Children and Adults Affected by Edmonds Floral and Arts Foundation,
1st Class, Ridgefield, WA Pesticides, Santa Fe, NM Edmonds, WA
12 Steps on the Way Home, Children’s Dignity Project Foundation, El Pesebre, Inc., Green Valley, AZ
Arlington, WA Inc., Santa Fe, NM Empathology Research Foundation,
Aaron A. Hofmann Foundation, Inc., Childrens Recording Corporation, Inc., Bellevue, WA
Salt Lake City, UT Park City, UT Entiat Valley Service Club, Entiat, WA
A B A Foundation, Inc., Phoenix, AZ Christian Outreach Assembly for Evergreen Clown Care, Orting, WA
Ace Foundation, Pleasant Grove, UT Children, Monroe, WA Familia of Seattle, Mercer Island, WA
AC-Tec, Everett, WA Cinema Concepts Foundation, Family Mental Health Clinic,
Adelante Housing Corporation, Scottsdale, AZ Las Cruces, NM
Surprise, AZ Citizens 911 Guide to Democracy, Fast Forward Media Lab, Seattle, WA
All Related Extended Care Services, Seattle, WA Fillmore Housing Corporation,
Inc., Phoenix, AZ Clark County Housing Affordability Phoenix, AZ
Allied Services for Aids Prevention, Consortium, Las Vegas, NV Flag Children Services, Inc.,
Las Vegas, NV Coalition for Community Development, Glendale, AZ
Ammpec, Inc., Albuquerque, NM Seattle, WA Fork in the Road, Inc., Tucson, AZ
Arizona Archival Institute, Inc., Comhaltas Ceoltoiri Eireann, Foundation for Colorectal Surgical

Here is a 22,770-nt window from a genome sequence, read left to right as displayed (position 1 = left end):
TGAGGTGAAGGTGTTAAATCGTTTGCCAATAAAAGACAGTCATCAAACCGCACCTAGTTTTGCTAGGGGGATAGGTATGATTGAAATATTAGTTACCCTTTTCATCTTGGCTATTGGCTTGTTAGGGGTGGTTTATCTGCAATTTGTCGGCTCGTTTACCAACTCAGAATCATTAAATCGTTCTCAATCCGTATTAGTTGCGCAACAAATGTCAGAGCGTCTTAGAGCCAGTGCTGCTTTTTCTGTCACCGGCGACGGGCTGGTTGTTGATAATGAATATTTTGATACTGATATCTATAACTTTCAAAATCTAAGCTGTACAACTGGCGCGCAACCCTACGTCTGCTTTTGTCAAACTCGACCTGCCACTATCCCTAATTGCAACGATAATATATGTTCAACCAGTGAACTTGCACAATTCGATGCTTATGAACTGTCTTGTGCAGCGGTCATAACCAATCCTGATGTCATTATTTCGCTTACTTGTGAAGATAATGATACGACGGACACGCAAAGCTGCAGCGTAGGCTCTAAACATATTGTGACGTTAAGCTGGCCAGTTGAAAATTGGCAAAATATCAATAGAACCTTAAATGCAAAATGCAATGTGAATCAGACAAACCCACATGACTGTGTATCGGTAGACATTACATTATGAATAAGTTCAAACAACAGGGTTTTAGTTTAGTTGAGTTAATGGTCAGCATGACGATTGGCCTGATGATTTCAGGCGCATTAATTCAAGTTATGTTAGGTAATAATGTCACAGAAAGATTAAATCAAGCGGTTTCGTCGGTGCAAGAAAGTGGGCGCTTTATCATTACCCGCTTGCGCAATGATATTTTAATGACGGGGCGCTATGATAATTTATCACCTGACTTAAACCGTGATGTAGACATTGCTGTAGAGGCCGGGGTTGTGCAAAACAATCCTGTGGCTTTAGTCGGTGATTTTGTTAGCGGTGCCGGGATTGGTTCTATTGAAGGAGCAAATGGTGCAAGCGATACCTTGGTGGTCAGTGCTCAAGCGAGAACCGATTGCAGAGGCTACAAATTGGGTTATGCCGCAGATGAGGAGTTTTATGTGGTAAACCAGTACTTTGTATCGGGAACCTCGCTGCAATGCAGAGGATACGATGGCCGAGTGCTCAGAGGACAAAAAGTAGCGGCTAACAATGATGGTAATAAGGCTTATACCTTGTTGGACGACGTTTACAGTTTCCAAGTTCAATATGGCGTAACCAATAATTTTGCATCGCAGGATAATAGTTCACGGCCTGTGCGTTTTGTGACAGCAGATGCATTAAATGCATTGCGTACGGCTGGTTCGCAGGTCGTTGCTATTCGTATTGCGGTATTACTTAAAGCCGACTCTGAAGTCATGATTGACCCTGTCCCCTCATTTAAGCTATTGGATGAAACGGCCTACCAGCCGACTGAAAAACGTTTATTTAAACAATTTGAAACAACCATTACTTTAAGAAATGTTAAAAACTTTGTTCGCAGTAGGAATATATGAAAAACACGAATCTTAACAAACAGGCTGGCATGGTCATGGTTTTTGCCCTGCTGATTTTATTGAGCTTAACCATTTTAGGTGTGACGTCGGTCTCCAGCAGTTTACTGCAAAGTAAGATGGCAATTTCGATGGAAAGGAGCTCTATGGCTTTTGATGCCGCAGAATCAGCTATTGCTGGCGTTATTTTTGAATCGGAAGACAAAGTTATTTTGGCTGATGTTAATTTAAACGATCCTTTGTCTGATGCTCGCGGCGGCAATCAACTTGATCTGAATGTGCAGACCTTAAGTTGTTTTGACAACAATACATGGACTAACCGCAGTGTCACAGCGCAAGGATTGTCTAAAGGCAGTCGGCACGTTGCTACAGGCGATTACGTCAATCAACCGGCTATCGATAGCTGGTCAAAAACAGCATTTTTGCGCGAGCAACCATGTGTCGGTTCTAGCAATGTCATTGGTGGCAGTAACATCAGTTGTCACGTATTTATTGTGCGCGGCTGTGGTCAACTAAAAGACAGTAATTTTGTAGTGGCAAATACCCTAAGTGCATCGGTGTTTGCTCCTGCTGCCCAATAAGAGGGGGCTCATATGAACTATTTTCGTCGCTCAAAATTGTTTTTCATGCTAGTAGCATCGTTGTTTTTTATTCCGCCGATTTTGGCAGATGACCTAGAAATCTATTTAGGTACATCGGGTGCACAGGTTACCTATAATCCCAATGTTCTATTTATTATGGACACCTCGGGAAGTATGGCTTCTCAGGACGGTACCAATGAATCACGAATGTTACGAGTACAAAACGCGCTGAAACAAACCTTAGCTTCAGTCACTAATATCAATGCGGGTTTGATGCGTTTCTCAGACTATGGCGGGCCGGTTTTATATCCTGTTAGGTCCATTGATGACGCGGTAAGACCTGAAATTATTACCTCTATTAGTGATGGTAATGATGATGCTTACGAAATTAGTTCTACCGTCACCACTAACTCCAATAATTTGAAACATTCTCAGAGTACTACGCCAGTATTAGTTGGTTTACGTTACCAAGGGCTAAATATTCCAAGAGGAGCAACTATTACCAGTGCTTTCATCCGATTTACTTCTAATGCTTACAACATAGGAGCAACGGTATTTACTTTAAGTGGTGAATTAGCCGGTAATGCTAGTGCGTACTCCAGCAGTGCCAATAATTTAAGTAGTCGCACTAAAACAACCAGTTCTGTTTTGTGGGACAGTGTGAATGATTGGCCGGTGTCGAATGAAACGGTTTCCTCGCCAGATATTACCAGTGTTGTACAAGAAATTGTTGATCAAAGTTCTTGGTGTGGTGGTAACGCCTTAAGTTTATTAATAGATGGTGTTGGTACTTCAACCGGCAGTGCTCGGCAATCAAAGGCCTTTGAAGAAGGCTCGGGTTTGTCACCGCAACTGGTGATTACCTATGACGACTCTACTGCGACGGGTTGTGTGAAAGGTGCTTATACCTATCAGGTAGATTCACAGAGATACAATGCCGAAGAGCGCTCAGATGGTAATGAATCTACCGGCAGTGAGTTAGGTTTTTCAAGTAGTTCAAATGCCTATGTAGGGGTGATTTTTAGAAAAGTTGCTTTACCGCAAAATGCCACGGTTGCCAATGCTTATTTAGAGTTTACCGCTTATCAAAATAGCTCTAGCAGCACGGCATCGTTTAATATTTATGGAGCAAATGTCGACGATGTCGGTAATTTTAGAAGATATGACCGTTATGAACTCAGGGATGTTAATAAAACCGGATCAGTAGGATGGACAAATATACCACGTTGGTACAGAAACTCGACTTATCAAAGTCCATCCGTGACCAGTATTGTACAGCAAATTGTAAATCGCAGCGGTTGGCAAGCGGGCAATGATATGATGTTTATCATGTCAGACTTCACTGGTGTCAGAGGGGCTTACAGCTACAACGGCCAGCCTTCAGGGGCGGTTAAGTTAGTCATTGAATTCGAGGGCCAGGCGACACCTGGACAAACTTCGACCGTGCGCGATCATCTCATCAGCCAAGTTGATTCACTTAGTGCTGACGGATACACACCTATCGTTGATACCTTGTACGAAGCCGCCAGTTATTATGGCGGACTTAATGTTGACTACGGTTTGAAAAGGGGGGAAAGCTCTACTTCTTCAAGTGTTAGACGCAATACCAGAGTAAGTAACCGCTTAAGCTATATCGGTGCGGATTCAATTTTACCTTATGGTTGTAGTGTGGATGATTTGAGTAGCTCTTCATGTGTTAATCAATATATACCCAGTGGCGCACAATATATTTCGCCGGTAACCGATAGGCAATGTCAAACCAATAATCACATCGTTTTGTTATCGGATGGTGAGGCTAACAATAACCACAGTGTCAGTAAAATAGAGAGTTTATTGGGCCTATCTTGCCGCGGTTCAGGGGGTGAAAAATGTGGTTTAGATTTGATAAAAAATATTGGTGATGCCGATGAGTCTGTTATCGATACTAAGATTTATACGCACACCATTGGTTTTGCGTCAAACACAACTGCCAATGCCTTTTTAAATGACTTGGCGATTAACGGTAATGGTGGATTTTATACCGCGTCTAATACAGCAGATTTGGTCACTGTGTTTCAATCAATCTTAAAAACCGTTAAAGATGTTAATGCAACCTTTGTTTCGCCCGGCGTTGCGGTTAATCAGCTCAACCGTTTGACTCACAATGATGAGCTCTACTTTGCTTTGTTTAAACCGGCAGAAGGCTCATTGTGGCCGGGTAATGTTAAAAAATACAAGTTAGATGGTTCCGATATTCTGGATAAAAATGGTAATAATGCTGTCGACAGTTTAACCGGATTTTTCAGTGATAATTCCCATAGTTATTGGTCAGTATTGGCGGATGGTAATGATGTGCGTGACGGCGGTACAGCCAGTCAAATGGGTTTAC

Glendale, AZ Albuquerque, NM Education, Seattle, WA
Arizona Citizens Project, Scottsdale, AZ Community Advocates Aligned to Unite Foundation for Law Enforcement
Arizona Jazz Rhythm & Blues Festival, Ethnic Social Services, Kent, WA Education and Training, Inc.,
Inc., Flaggstaff, AZ Community Built Association, Inc., Phoenix, AZ
Arizona Junior Ski Racing Association, Alamogordo, NM Friends of Garfield Foundation,
Phoenix, AZ Companion Care, Inc., Provo, UT Seattle, WA
Arizona Lawyers Committee on Computer Outreach, Phoenix, AZ Friends of the Adelson Drug Clinic, Inc.,
Violence, Oro Valley, AZ Copeland-Freeman Foundation, Las Vegas, NV
Arizona Minority Counsel Program, Inc., Mesa, AZ Gamblers at Their End Society,
Chandler, AZ Cops Racing Against Violence Through Graham, WA
Arizona Rising Suns Track Club, Inc., Education, Las Vegas, NV Gateway Estates, Inc., Silver City, NM
Glendale, AZ Cornerstone Christian Counseling, Get High on Life-Be Dear to Yourself,
Arizona Youth Theater, Inc., Tucson, AZ Tucson, AZ Inc., Las Vegas, NV
Back-on-Track, Inc., Phoenix, AZ County Line Riders of Catalina, Inc., Gods Little Creatures Foundation,
Begin Again Foundation, Phoenix, AZ Tucson, AZ Seattle, WA
November 26, 2001 540 2001–48 I.R.B.
Golden Hills Neighborhood Association, Lead International Ministry Network, NW River Ecology, Spokane, WA
Salt Lake City, UT Vancouver, WA Open Gates Ministries , Yuma, AZ
Golden League Association, Kent, WA Legacy Foundation, Inc., Phoenix, AZ Options for Youth Families and
Goldendale Education Fund, Leonard Bolar Foundation, Tacoma, WA Communities, Inc., Logan, UT
Goldendale, WA Lewis & Clark Bicentennial Seaplane Organization Latins Unidos,
Granny-Nanny Caregivers, Inc., Rendezvous Committee, Vashon, WA Albuquerque, NM
Reno, NV Light Foundation, Inc., Organization of Positive Thought and